What they say: (from the website)“The DRS-2 Mic-Pre/DI uses Phoenix Audio’s well proven and loved Class A output stage. It also incorporates the latest breakthrough in transformerless Class A, Discrete Mic Input Technology, which results in a “valve-like” sound.”
What we found: It’s hard to review mic pres because it’s such a subjective affair. There really aren’t any “bad” mic pres because even the dullest, cheapest pres have some merit sometimes. That said, an engineer will develop a “taste” for a particular type of sound they are looking for out of a piece of equipment. This results in language like “airy”, “dark”, and “transparent”.
Well, I personally look for a mic and mic pre combo that gives me back what I heard in the room. I’m looking for accuracy first and foremost, then I look for enhancements that make me say “Ah yes! That sounds good!”.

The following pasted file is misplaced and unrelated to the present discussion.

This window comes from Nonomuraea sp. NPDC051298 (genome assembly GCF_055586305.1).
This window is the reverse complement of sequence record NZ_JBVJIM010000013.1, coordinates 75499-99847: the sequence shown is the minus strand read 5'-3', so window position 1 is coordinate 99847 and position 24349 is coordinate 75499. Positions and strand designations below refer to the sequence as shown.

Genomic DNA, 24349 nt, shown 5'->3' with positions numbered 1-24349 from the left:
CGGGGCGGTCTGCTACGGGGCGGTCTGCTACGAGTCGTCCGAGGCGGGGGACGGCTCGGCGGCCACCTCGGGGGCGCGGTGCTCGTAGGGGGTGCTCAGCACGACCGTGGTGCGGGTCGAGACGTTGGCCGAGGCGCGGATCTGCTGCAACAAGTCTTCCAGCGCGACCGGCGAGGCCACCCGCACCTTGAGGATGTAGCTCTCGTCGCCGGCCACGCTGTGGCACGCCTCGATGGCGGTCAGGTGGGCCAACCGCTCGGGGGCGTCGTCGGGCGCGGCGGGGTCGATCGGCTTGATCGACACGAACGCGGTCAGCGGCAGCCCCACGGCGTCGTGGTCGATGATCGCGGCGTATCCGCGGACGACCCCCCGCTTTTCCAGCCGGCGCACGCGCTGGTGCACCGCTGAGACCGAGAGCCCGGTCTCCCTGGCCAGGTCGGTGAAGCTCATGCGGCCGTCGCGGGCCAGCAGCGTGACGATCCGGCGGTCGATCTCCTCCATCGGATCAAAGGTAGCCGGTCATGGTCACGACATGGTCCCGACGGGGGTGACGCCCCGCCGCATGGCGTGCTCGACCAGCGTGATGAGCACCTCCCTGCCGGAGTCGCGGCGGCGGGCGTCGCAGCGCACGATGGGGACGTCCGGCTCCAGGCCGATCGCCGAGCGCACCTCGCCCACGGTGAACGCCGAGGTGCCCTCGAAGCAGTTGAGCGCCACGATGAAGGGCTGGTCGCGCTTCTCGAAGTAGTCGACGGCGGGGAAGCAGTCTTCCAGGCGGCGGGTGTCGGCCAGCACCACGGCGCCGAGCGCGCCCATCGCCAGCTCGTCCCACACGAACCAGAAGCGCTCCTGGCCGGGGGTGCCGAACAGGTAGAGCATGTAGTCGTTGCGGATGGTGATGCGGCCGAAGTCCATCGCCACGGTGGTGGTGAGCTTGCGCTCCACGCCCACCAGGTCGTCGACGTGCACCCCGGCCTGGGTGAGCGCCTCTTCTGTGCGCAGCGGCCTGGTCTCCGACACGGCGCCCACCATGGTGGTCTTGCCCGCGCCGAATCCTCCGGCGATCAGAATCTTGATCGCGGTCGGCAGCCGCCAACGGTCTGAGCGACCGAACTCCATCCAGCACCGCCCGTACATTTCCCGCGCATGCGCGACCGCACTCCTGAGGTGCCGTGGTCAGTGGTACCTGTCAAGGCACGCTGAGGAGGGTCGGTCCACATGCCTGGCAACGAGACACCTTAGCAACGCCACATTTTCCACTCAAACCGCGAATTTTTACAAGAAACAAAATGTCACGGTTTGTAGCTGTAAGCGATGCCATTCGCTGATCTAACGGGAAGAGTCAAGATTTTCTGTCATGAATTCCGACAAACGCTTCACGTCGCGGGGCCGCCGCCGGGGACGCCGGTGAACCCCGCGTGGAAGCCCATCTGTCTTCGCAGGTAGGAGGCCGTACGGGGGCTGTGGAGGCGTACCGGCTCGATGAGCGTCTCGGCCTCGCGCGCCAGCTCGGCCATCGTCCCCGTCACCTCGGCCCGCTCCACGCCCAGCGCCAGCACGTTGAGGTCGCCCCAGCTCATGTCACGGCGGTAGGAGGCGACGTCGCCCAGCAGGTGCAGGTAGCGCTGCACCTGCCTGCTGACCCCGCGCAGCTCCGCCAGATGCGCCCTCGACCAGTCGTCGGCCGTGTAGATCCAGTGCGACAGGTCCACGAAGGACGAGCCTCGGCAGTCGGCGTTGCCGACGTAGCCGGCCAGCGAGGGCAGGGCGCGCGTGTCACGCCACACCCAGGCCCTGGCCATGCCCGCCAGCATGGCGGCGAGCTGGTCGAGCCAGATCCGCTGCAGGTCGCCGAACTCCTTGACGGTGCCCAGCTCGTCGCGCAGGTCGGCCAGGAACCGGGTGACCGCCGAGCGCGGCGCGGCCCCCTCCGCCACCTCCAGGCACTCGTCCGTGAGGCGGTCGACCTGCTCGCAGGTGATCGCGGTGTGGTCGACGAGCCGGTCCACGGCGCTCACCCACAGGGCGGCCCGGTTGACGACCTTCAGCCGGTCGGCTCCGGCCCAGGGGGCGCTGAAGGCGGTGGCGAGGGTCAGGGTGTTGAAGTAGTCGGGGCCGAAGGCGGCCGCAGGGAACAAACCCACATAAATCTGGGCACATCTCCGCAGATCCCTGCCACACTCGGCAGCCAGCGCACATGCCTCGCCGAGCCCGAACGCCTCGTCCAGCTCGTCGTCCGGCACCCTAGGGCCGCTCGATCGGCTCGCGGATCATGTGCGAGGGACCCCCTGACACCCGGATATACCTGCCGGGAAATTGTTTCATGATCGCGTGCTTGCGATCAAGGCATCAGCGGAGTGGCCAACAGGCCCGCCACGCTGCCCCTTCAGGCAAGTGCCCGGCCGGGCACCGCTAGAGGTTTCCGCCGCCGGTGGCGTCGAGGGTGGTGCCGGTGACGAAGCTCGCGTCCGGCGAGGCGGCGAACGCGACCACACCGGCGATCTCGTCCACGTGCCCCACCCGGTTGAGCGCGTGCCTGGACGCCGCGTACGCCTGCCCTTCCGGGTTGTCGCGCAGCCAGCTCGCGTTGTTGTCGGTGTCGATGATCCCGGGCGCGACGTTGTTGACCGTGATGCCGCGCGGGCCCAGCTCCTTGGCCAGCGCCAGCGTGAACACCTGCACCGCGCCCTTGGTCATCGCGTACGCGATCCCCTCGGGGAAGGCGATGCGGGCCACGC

The DRS-2 and its brother the DRS-1 provide that “Ah yes!”.
The man behind Phoenix Audio is Shaun Leveque who opened up shop in 1996 to provide service for British owners of pre-1980 Neve consoles.
Do you see where this is going? Good.
The DRS-2 is a stereo or dual mono pre and the DRS-1 is a single-channel version. The input knobs are dented, which makes recall a breeze but also makes it difficult to easy-off the pre while the take is still rolling if you’re getting close to clipping. Buttons control phantom power, high pass filters, pads, and whether the input is coming from the mic input or the DI. LEDs warn you of impending doom.
In application, I was able to realize the performance in the room to a degree that the recording resembled that intimacy, but the DRS-2 went a little further in that it warmed everything up a bit. In the world of digital recording, anywhere you can pickup a little warmth will benefit the end product. I wouldn’t call these pres dark, nor would I call them bright, “they are JUST right”, said momma bear.